Self-help literature is a $10 billion dollar industry, complete with a cohort of motivational hustlers making their way into celebrity status, famous on the basis alone that they can make a lot of money. Its recurrence in the lyrical notions of popular music and in the book industry could potentially also be that bibliotherapy and musical therapy are cheaper than seeing your local psychiatrist, and quicker than waiting months for a face to face appointment on the NHS. And while this idea of self-help in rap music is something that has been prevalent for a long time (think Get Rich or Die Tryin, Thug Motivation etc) but it’s not until recently it became so relentless in its evangelism. I think the reasons for this are to due with the neoliberal organisation of work and the relentlessness of the internet matrix, inducing a cultural content nausea and feeling of a constant work-life presence.
In 2014, JD Taylor’s ‘Anxiety Machines’ explained that “47% of teenagers owned a smartphone, and of these, 60% felt ‘addicted’. The cyber-environment that never switches off has intensified labour into a continual ‘timeless activity.’” This sort of ‘never off,’ living condition sort of feeds into the idea that we should be savvy technological entrepreneurs, even against our will. It should also be noted that mental health issues are positively correlated with the rise of social inequality. This, I think, is one of the foundational reasons for the rise of the self-help aesthetic. Since the Great Recession I have become more aware of the prevalence of mental health issues and how common they have become – and not all of this can be put down to young people’s greater willingness to open up about it. A 2011 study showed that “mental illness was more common among college students that it was a decade ago. ” The results of another study showed that “From 2008, there was a clear deterioration in the mental health, especially among men. Neither changes in employment status nor social class accounted for these changes. In women, poor mental health significantly increased among the unemployed. Students were also especially affected. ” It was in the wake of the Recession that I first became aware of the usage of ambient music being used in rap music – and I’m not convinced that’s a coincidence.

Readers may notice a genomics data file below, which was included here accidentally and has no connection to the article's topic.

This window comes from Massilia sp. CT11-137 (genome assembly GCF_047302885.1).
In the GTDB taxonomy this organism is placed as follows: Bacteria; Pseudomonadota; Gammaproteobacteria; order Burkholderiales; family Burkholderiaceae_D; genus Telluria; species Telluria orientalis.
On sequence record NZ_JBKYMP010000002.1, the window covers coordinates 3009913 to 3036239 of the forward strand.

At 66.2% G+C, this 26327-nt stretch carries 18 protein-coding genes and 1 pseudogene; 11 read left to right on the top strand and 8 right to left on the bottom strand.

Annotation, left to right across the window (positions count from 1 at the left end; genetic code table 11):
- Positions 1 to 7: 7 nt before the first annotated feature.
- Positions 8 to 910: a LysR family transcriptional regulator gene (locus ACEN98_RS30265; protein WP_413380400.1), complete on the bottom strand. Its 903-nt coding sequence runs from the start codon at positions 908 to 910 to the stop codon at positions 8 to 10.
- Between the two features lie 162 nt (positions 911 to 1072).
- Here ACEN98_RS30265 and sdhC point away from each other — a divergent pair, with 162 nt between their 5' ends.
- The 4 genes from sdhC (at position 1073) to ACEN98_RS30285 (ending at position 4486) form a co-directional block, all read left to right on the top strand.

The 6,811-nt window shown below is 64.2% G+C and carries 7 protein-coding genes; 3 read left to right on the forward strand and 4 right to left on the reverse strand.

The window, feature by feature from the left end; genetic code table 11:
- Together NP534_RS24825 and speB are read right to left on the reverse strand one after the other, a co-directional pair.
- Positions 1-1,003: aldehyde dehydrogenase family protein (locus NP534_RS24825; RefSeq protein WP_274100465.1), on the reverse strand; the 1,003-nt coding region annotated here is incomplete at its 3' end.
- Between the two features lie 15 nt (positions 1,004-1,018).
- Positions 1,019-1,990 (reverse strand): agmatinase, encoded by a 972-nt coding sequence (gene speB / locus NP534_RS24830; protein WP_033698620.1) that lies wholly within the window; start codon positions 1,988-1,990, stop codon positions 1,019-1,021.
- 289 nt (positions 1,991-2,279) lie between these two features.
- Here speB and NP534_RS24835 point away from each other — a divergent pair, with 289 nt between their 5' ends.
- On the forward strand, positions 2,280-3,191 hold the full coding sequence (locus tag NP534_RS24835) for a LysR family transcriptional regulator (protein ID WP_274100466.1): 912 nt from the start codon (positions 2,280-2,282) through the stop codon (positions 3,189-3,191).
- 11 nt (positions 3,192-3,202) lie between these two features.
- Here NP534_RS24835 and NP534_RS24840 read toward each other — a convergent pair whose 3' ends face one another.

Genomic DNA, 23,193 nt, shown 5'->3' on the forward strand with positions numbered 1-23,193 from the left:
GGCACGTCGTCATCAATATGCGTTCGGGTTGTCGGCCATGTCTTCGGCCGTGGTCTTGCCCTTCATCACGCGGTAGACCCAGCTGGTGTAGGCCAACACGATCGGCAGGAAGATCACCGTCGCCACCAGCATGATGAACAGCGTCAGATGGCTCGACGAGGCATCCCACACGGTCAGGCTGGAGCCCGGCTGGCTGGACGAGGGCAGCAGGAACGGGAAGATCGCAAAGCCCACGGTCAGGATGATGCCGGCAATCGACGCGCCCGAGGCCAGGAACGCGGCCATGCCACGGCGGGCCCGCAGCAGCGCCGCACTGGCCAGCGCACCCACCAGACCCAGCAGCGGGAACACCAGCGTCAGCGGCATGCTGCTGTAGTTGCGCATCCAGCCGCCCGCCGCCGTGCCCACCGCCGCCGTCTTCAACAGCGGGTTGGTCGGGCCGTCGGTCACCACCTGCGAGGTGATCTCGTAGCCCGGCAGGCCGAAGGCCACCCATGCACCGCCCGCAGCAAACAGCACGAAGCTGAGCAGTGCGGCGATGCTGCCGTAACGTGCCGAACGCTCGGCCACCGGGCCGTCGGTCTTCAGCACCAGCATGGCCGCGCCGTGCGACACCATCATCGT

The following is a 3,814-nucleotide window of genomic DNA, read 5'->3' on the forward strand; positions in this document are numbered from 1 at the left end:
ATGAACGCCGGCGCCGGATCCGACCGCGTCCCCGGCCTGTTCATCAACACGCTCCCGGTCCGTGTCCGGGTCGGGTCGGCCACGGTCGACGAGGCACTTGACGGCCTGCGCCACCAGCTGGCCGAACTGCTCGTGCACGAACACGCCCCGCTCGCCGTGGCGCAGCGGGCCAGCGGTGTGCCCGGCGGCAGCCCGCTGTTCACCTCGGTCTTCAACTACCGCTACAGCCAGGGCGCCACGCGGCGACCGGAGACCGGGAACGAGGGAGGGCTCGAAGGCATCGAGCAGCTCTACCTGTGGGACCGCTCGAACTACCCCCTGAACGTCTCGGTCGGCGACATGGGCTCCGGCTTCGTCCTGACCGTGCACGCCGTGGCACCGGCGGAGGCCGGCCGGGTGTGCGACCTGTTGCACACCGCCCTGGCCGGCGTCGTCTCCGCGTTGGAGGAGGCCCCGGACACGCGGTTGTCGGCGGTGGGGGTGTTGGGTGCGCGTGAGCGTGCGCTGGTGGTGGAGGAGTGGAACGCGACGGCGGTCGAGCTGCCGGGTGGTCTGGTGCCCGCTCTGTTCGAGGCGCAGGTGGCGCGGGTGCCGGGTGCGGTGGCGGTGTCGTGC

I do love cloud rap, but I’m conscious of the need to remind myself that this cultural softening has stemmed from something more serious. In no way am I advocating boycotting the incredible music that this climate has produced – I’m just worried that it’s working so well as a mood enhancer that we’re losing sight of what it’s helping us to survive.
*This article is adapted from a longer essay “Fake Wellbeing: The Rise of Easy-listening and Self-help Aesthetics in Popular Rap as a Response to Neo-liberal Stressors” (Chatha, 2017)*